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As we know, local variables is located on stack. However, what is their order? Are they arranged as the order of their declaration? This means that the first declared variable is arrange on the higher address of stack (stack grows to lower address) ? As an example:

void foo(){
 int iArray[4];
 int iVar;
}

On stack, the local variable-- iArray and iVar are arranged as followed?

alt text

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Are you talking about a specific operating system, processor architecture and compiler combination or do you want to know in general? I believe the position of local variables on the stack is a compiler detail that can vary widely. –  martineno Nov 24 '10 at 8:57
    
I also think it is compiler dependent. –  remainn Nov 24 '10 at 9:08

3 Answers 3

up vote 1 down vote accepted

The simplest implementations make it very easy to predict where various variables will end up on the stack. However, those implementations also allow certain security problems (mainly, overflowing a buffer and predicting what the extra data will overwrite, allowing the injection of shellcode).

Since the layout of the stack is implementation defined in most stack-based languages (technically, many such languages don't mandate the use of a stack, but instead have semantics that are easy to implement with a stack), compiler writers have gone to great lengths to make it hard to predict the stack layout at runtime.

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Buffer overflow attacks are generally targeted at specific executables. The attacker will use the debugger to analyse the storage layout of a widely dirstirbuted version of the executable and design his overflow to dump his executable in the right spot. It doesnt matter what the optimiser did with the variables as the attacker is studying the genrated executable and not the source code. –  James Anderson Nov 25 '10 at 1:10
    
The kinds of things an attacker would want to overwrite are vtables, the return address pointer stored on the stack, or function pointers. The Wikipedia article I linked to links to a presentation by Theo de Raadt about how ASLR makes the stack unpredictable at runtime ( openbsd.org/papers/ven05-deraadt/mgp00005.html and openbsd.org/papers/ven05-deraadt/mgp00006.html ). ASLR isn't about shuffling the stack at compile time (the optimizer does that), but about making stack addresses change from one run of the program to the next, and from one computer to the next. –  Max Lybbert Nov 29 '10 at 20:28
    
And while the OpenBSD, Windows, and Linux kernel implementations of ASLR appear to only change the location of the first variable on the stack (or, more accurately, the distance between that variable and the return address); if more attacks affect other variable on the stack -- overwriting vtables and function pointers -- then ASLR implementations will be changed to keep up. –  Max Lybbert Nov 29 '10 at 20:36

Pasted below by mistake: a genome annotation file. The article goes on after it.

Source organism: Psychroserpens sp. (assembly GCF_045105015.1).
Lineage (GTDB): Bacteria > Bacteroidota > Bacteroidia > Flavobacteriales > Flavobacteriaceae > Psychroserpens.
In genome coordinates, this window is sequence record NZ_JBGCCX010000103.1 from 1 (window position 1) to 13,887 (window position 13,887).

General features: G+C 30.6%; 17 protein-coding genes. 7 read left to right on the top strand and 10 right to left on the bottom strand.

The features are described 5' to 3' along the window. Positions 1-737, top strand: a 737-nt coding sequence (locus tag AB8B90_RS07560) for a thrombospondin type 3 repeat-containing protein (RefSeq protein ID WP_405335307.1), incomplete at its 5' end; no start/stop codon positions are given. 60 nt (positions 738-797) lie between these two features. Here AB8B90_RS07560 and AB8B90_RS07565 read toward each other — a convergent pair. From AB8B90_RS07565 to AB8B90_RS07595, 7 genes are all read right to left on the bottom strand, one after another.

There is no rule you can depend on. Most compilers will use the declaration order unless you start to optimize the code.

Enabling optimizations can cause reuse of stack space, reordering of local variables or even move the variables to CPU registers, so they don't show up on the stack anymore.

[EDIT] On some systems, the stack grows to bigger addresses. So it starts with 0x1000 and the next address is 0x1001 instead of starting with 0xffff and the next address is 0xfffe.

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In order to prevent stack overflow, some compiler may arrange arrays under normal local variables in spite of their declaration order. –  remainn Nov 24 '10 at 9:04

Only if you have optimisation turned off!

Once the optimiser gets hold of your code all bets are off. Common strategies for aggressive optimisations are:-

  • Drop the variable if its never used or is just a copy of another variable.
  • Reorder varaibles in the order they are used. This helps greatly if your app is using swap space and also helps cache utilisation (on some machines).
  • Move often used variables into registers. Common on risk machinces with 32 lovely genreral purpose registers. Not so common on Itel with its measly eight singel purpose registers.
  • Change the data type. e.g. casting smallints to intgers often speeds up register loading and caching.
  • re order storage to minimise slack bytes. eg char a, double b, char c, int d could be reordered to double b, int d, char a, char c thus saving 10 bytes.
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